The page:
Verismo

During the recording sessions for Nico Muhly’s Drones & Piano, sometimes the piano bench squeaked. “Bench was loud,” I said, after a particularly squeaky take. Through my earbud, I heard the voice of engineer Paul Evans. “I rather like it,” he said. Paul wasn’t being entirely serious, but he was hinting (or poking fun?) at an approach to recording that resembles Dogme 95 or “Remodernist” films. As high technology allows us to achieve recordings of greater and greater surface perfection, maybe we don’t want it.

I was recording at Valgeir Sigurðsson’s Greenhouse Studios on the outskirts of Reykjavik. It’s a carefully curated studio where Bedroom Community‘s recordings are made. There’s very high technology there. At the same time, the overall aesthetic values the “human” — with attendant quirks and imperfection.

broadwood.jpgA few weeks before the recording sessions, I emailed Valgeir to ask what kind of piano would be in the studio. “Not a ‘concert piano’ by any means,” he responded, “but a charmingly characterful dirty old thing.” He was describing an antique Broadwood grand, fully functioning, and with a particular clarity or edginess of attack. The piano is heard in other recordings of Nico’s music, and much else.

It caused me to realize that all my commercial recordings until now were made using Steinway Ds — the 9-foot concert grand pianos that are a contemporary-classical-music-culture-constant. There are subtle differences among Steinways, but I’d never recorded with anything else.

Live music making is an important ingredient in most recordings. How much to smooth and regularize? How much to conceptualize or apply post-performance insight?

Dave Hickey maintains that good rock music engages us because of many levels of fault. “Glitch music” can be based on errors, unwanted artifacts from recordings — fleeting accidents cherished. Simple or elaborate cooking can make things delicious. At least sometimes, some foods taste better raw.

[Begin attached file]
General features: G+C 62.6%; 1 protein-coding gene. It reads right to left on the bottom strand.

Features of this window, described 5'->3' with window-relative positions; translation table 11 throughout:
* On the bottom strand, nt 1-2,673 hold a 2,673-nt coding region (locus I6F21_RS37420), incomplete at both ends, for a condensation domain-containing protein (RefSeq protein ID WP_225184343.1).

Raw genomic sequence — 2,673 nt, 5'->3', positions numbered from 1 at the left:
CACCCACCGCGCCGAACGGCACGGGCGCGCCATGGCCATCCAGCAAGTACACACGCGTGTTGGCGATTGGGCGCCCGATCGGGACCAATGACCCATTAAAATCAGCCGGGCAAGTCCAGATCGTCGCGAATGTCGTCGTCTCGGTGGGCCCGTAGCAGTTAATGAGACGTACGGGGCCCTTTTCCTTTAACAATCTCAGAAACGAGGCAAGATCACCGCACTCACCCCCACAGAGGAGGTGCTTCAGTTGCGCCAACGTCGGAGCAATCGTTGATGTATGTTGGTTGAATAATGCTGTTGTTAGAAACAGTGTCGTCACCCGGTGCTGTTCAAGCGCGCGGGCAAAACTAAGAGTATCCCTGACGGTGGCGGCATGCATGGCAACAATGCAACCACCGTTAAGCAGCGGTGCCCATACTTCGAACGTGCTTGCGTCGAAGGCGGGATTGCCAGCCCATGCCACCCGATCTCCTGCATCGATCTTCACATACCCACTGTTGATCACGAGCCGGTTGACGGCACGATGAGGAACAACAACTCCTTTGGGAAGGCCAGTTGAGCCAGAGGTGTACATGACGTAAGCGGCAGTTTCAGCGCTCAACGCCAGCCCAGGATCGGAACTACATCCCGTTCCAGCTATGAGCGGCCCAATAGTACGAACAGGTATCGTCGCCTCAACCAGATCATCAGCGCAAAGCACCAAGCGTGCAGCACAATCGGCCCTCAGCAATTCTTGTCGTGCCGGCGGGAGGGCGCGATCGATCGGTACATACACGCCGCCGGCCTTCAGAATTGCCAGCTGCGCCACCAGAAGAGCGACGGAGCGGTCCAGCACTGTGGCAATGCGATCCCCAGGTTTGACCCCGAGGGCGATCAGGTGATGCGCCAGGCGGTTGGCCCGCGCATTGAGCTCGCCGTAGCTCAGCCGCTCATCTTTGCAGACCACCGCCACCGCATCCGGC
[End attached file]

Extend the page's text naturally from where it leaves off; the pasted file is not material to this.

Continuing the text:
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Comments

  1. says

    Sometime ago, when I used to try adapt the punk/New Wave/Bowie Berlin period mentality to classical music, I often thought about this. However I am not sure it works in a classical music context; rock music (which I like very much as well) comes from a different place. Roughly played rock music works, but I am not sure about the classical music equivalent.
    Because for many years I earned my living playing for dance companies (and also middle of the road music) on some terrible pianos, or good pianos that were not maintained, the idea of only playing Steinway Ds sounds like paradise to me!

  2. says

    When I was young, my piano teacher would insist to only play piano recordings from vinyl records. CDs were readily and widely available, but she liked the “rawness” and “imperfections” of the record. So, we’d start the record and I coudl hear the creaks, cracks, buzz, and pops of the record. She loved it, and I think it is quite endearing. Sometimes it is hard to let go of old ways.

  3. Justin says

    I love this! Since pianists rarely carry around their own instruments, the Steinway has become a standard sound, part of an unquestioned language. So many pivotal recordings were made on unique, special instruments, it’s the sound that lays an aesthetic and emotional foundation for the work, whether that sound comes from the instrument, the mics, the moaning Gould, or your squeaking bench.
    SOUND!!

  4. D. P. Horn says

    I had an ear-opening experience in verismo recording many years ago when I made a disc of Schubert and Mendelssohn fantasies on an 1829 Conrad Graf at the Frederick Collection in Ashburnham, Massachusetts, about an hour west of the New England Conservatory on US Route 2. It was a constant challenge to get takes that minimized the various creaks and squeaks emanating from this remarkable piece of early nineteenth-century technology — the pedals were especially problematic. At times, the frustration level was high, but I learned a great deal about the music and about old pianos that I could not have learned by cruising through the project on a D. BTW, my most recent disc was done on a Shigeru Kawai EX.

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